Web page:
Racism is the internal language of exceptionalism. It’s the over-and-againstness that built America’s wealth and white America’s sense of goodness at the expense of those enslaved, segregated, and dehumanized. America’s outward attitude of superiority over others is first nurtured inward, fostering the power of some at the expense of equal opportunity, treatment, and respect for all. It is deeply rooted in American national identity, and it’s rotting the nation from the inside out.

We must transcend exceptionalism and root ourselves in empathy.

When we see that our true identity, our full humanity, is found in living with and for rather than against others, we will recognize that racism that puts black and brown people in immediate danger slowly strangles the rest of us too.

Right now, awakening to the deadly disease of division, people of all colors are coming together to bind up our wounds.

The anti-racist work of restructuring our nation on a foundation of equity, justice, and compassion is ultimately the work of affirming our interconnection and building and healing our relationships. In a nation fractured by segregation and its aftermath, this is no small feat. It requires recognizing and remedying divisions by

  • Learning our full history through the eyes of the most vulnerable
  • Challenging our internal racism and addressing the racism we see around us
  • Centering people of color in dialogues aimed at remedying the injustices they face
  • Petitioning for anti-racist curricula in schools
  • Financially supporting anti-racist organizations and people of color
  • Educating ourselves about how policy proposals will affect the most vulnerable, amplifying their suggestions, and voting accordingly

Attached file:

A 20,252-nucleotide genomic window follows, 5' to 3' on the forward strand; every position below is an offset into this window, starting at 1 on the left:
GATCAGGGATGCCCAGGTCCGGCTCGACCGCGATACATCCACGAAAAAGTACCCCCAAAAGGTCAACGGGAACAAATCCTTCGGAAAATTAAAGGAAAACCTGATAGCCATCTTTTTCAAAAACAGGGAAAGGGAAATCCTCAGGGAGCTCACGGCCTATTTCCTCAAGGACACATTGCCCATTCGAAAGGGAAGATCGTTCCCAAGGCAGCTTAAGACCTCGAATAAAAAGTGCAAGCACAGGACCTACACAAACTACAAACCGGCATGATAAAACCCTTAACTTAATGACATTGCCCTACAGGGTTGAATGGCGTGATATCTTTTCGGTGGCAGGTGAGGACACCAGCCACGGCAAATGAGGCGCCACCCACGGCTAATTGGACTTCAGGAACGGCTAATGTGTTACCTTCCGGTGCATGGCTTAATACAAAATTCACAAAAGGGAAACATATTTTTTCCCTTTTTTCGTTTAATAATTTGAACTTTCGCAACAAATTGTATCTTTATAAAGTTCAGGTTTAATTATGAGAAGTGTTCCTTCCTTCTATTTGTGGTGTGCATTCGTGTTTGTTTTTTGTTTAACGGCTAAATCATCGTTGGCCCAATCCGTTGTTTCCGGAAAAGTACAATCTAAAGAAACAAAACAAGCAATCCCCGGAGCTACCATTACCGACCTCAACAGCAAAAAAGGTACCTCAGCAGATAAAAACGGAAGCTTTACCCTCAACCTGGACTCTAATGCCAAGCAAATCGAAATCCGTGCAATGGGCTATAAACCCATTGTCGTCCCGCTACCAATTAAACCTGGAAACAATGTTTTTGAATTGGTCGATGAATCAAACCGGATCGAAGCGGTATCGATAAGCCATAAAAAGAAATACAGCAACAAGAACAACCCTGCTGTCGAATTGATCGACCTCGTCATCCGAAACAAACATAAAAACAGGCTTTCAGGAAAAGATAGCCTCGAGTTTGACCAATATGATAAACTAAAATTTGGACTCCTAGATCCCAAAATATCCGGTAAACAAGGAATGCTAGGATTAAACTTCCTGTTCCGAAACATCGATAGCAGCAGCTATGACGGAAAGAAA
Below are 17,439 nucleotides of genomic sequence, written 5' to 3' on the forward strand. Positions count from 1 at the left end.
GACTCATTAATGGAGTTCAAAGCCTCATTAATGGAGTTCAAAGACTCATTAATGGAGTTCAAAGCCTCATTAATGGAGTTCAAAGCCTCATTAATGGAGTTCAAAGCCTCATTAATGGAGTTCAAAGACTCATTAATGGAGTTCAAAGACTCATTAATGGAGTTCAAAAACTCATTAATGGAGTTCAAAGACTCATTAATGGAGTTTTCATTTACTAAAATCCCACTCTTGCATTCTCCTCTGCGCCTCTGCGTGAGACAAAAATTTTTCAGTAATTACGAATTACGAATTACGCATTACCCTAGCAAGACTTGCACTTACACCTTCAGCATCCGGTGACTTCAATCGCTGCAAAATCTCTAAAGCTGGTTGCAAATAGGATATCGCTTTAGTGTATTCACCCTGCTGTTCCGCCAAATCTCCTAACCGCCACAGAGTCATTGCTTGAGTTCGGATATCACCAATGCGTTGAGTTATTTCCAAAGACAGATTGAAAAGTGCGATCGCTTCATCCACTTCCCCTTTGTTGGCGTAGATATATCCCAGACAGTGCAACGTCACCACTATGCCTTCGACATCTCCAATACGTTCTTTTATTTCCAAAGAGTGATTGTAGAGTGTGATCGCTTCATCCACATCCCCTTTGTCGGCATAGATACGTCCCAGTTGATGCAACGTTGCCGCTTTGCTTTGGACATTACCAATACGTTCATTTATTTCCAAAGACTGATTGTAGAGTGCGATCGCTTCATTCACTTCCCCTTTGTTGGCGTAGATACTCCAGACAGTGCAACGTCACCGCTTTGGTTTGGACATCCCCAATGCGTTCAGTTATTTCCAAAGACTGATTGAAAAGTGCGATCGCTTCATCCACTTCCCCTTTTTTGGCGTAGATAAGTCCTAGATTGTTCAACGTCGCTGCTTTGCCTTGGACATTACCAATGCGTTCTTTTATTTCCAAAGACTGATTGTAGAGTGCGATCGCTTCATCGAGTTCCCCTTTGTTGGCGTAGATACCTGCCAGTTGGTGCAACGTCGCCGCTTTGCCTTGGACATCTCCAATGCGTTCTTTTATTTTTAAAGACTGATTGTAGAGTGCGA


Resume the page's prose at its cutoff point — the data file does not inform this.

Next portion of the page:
• and much more.

As we commit ourselves to the work of healing our internal divisions, we become a more respectful neighbor to the rest of the world. It is to our role in the international community that I now turn.

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Militarism to Neighborliness

If racism is the heart of American exceptionalism, then its face toward the world is militarism.

With the world’s largest military, wars raging in seven countries and a history of conflict for over 90 percent of its existence, the United States views the world through a lens of enmity, assuming a duty to kill in order to protect its interests, which rarely include spreading democracy.

But even assuming the US has the best of intentions, it’s imperative to question violence as the means by which the US assumes its self-designated responsibility to ensure security and freedom.

As we see with America’s racist history and present, when someone is designated an enemy, any form of brutality used to defeat, subdue, or control is often deemed not only permissible, but righteous. The cruelties of slavery and segregation only helped to solidify a sense of superiority in the white consciousness. At the beginning of the Iraq war “Shock and Awe” was widely supported even though a primary complaint against Saddam Hussein was his use of chemical weapons against his own people. When our violence kills those we claim to protect, are we motivated by true concern or self-righteousness?

Militarism is the violent exportation of our subconscious racism. It not only kills civilians abroad but also drains resources at home from the most vulnerable, further entrenching inequities exacerbated by racism.

American exceptionalism’s militaristic posturing is killing both those on the receiving end of our bombs and on the losing end of our budget. It’s eroding America’s soul.

But, again, I’m more hopeful than ever. As Black Lives Matter directs our attention to the cruelty of excessive police force, our minds are finally opening to redefining what “service” and “protection” look like. A serious conversation is finally taking place about reallocating resources from weapons to social welfare.

With our eyes open to the suffering inflicted by police brutality, the time is ripe to also see the suffering of those who live under skies filled with our drones. Police reform and reallocation of resources at home must go hand-in-hand with demilitarization and diplomacy abroad.

The military and police are but the front lines of our national violence. Reformation of these institutions can only meaningfully take place in the context of national repentance.